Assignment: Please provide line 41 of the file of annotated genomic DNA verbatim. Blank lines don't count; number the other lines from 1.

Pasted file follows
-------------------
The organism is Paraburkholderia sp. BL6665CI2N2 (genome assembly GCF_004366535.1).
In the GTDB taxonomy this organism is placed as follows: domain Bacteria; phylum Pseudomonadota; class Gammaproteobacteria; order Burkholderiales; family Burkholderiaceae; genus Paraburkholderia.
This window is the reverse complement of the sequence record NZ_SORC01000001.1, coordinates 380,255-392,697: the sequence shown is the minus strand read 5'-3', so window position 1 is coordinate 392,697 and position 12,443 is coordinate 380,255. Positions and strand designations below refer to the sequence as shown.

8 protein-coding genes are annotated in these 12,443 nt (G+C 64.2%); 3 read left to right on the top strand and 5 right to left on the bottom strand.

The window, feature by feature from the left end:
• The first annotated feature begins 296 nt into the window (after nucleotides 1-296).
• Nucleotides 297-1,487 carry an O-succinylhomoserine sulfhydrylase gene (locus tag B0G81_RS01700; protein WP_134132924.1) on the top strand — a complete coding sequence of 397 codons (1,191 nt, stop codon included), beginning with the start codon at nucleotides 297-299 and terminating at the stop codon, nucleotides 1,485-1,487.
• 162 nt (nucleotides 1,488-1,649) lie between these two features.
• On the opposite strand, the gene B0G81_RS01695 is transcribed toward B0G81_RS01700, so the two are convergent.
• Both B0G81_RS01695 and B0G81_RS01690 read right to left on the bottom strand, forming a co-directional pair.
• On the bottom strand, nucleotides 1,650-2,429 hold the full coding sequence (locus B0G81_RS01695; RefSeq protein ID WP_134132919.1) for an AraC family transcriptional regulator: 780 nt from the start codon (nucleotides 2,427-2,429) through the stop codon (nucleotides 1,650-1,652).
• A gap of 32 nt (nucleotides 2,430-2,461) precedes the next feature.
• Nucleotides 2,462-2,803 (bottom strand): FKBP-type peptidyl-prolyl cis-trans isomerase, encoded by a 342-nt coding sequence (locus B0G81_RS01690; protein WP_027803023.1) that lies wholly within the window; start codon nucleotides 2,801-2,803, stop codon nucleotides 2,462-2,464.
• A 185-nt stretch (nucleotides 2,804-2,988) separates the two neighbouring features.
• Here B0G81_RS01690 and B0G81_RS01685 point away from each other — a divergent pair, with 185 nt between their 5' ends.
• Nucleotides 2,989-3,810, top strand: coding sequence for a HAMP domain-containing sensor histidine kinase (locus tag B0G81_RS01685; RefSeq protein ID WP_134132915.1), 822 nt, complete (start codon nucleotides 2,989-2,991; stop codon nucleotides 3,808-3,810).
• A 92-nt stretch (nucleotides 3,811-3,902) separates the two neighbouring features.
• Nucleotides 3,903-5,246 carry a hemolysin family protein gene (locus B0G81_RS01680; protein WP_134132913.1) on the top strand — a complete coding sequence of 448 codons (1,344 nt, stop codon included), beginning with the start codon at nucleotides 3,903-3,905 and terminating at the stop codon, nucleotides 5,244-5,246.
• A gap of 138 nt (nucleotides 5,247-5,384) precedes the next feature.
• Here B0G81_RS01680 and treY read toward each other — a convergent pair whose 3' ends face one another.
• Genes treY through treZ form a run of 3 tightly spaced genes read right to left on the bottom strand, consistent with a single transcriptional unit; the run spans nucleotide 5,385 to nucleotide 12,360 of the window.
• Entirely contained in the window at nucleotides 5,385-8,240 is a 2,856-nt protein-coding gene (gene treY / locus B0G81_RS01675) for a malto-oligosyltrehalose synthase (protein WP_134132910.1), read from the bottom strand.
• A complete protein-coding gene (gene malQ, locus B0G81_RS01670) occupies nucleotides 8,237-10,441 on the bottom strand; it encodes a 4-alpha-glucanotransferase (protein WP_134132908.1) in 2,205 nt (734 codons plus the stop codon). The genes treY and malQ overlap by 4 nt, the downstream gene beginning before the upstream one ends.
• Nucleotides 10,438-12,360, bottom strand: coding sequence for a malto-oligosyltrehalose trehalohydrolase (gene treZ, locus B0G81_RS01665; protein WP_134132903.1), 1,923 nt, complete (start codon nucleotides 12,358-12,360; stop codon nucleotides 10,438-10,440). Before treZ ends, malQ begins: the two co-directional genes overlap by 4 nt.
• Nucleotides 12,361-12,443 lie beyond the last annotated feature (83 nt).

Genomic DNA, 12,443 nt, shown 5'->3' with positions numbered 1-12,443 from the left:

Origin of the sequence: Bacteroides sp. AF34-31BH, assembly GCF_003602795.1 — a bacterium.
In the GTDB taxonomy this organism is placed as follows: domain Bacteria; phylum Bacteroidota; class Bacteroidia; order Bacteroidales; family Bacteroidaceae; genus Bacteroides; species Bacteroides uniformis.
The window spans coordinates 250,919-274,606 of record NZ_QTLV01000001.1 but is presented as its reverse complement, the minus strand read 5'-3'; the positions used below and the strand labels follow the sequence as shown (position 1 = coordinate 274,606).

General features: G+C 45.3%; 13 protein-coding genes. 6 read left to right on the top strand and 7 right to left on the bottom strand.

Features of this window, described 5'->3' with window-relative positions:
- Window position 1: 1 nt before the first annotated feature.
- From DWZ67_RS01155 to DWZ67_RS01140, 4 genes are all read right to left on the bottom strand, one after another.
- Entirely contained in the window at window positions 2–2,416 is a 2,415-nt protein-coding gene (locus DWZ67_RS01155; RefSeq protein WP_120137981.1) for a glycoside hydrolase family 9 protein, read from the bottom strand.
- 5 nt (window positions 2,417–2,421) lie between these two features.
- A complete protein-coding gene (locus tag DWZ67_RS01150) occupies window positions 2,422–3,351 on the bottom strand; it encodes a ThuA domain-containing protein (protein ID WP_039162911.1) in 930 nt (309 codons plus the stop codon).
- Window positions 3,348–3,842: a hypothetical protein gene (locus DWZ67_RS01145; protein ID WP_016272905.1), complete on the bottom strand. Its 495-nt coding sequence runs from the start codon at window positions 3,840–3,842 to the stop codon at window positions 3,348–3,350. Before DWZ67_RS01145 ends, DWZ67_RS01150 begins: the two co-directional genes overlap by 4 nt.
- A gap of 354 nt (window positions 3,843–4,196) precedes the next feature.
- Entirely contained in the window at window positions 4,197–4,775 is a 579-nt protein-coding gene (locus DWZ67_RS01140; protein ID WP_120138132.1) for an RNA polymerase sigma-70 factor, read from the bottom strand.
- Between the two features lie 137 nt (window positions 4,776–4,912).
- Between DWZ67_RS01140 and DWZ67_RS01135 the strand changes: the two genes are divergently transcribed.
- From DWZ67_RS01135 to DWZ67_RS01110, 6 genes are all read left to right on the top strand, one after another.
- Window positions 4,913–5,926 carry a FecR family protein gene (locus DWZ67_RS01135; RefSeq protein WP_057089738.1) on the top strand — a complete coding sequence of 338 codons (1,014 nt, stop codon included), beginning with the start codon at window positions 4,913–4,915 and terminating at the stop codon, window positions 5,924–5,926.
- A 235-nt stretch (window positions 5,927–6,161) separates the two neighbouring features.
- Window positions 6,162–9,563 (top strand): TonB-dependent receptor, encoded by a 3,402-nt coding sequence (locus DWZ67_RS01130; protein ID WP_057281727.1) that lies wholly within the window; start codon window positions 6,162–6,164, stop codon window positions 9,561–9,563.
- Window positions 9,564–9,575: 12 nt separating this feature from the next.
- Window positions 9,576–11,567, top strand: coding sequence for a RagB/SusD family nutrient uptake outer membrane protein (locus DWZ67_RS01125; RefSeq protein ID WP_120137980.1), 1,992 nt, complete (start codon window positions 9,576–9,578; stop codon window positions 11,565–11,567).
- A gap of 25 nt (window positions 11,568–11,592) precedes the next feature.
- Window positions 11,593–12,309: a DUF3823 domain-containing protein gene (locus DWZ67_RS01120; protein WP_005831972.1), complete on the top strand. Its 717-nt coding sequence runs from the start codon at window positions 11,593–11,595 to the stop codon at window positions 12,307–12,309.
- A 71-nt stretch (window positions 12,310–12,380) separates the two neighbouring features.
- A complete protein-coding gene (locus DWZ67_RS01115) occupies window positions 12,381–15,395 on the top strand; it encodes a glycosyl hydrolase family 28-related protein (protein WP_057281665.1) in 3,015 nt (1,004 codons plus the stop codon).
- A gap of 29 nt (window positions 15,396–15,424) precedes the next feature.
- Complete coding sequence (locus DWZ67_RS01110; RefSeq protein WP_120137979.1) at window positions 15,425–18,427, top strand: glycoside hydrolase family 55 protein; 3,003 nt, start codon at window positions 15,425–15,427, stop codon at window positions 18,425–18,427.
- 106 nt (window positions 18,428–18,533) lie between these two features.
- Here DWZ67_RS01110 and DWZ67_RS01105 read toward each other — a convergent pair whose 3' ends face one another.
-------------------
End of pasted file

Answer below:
- Between DWZ67_RS01140 and DWZ67_RS01135 the strand changes: the two genes are divergently transcribed.